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“Rachel has made me feel safe and loved…”

Campaigns, Foster Carers, Support, Types of Care, Uncategorized,

Unaccompanied minors Foster Carer Rachel Elkington


A new challenge…

 

After fostering with Foster Portsmouth for nearly 20 years, Rachel Elkington (47) decided she fancied a new challenge just over a year ago and started to foster three young unaccompanied minors who initially came to live with Rachel on an emergency basis when they arrived in Portsmouth seeking safety in the UK.

 

Rachel shares: “I always like to progress and, in the past, expanded into providing emergency care and trained to become a level three carer. Once again, I decided I wanted another new experience and to gain new skills, so for the past 15 months I have been caring for three unaccompanied minors which has been a new and exciting challenge.”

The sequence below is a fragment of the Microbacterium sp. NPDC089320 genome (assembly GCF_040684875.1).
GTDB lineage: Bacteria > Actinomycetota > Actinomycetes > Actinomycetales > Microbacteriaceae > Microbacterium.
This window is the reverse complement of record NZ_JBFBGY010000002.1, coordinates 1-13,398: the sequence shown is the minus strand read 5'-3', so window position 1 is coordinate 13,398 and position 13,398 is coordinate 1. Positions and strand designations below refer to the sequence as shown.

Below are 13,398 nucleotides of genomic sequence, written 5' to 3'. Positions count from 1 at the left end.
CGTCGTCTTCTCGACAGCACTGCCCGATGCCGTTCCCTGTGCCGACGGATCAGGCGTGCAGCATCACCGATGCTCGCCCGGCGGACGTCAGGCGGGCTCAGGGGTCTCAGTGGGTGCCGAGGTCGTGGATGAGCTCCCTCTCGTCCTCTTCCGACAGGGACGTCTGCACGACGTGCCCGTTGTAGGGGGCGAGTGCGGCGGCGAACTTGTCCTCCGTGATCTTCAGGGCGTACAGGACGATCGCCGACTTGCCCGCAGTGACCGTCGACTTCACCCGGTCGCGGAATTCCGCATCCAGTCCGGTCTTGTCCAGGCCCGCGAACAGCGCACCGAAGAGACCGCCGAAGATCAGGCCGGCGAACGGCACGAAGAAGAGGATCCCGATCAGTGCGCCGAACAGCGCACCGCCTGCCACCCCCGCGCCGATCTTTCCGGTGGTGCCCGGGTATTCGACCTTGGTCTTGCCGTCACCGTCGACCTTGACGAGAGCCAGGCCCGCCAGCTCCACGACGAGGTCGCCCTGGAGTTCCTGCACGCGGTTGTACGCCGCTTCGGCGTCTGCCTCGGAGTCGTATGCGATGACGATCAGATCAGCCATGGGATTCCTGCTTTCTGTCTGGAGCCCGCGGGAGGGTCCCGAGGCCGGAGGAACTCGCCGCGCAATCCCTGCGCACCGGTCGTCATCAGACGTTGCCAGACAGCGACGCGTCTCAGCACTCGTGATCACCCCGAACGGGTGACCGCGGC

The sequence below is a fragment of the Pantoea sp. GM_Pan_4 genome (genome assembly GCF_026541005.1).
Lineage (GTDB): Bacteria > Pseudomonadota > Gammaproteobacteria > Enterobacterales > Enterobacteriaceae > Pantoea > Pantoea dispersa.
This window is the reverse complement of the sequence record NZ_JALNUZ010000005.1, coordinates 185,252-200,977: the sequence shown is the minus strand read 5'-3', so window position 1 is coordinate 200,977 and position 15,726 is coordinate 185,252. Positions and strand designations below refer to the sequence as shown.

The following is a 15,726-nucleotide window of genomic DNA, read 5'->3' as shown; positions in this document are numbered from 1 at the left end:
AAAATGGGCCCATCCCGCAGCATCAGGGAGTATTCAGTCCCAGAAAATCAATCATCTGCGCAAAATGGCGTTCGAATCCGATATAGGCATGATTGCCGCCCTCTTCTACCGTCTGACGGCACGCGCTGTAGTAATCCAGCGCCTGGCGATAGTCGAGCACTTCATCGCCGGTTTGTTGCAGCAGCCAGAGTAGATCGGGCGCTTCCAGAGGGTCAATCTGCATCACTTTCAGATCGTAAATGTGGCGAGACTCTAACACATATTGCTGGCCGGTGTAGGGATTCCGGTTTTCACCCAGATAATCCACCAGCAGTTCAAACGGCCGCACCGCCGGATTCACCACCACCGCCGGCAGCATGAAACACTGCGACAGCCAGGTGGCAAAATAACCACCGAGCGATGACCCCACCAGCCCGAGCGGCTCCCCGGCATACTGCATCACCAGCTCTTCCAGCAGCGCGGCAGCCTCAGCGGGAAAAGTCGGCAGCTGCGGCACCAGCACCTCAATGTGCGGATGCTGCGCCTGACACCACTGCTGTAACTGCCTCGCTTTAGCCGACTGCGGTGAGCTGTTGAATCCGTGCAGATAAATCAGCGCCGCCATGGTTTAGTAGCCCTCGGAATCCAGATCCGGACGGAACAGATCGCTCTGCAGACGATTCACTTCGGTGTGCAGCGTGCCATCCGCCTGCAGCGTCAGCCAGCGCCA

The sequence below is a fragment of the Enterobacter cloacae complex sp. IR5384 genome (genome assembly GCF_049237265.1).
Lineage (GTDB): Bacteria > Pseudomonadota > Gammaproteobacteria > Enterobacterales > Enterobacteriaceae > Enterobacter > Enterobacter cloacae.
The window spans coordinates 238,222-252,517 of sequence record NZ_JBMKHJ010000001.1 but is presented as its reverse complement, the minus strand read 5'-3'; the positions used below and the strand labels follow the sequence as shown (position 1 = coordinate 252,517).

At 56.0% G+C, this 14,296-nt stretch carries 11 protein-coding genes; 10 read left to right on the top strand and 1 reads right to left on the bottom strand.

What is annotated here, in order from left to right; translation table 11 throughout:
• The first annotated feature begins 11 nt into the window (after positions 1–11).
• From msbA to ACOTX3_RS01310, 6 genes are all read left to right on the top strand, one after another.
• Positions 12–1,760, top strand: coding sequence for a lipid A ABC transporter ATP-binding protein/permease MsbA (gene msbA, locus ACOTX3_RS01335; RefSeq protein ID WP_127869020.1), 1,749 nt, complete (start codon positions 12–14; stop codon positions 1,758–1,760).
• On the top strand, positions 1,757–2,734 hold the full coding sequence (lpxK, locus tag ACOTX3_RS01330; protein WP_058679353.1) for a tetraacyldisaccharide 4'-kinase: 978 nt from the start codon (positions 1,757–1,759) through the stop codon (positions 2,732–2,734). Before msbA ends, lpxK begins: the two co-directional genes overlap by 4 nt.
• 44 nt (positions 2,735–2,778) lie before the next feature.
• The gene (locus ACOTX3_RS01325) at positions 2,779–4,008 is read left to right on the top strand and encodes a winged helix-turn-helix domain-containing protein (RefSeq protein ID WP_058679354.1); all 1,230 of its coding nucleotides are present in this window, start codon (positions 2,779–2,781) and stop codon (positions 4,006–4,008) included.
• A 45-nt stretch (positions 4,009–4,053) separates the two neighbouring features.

Due to instability in their home countries, the number of unaccompanied refugee children travelling to the UK and seeking safety in the Portsmouth area continues to rise. These children are often fleeing war, disaster and poverty, have travelled hundreds of miles, have been separated from family through no fault of their own, and often speak little or no English.

 

Rachel, a full-time sole carer, continues: “The boys are all 17-year-olds from Sudan. One arrived alone in the UK and the other two arrived together a couple of weeks later. They all knew each other from their journeys and were so pleased to see each other again. It was a fantastic reunion.”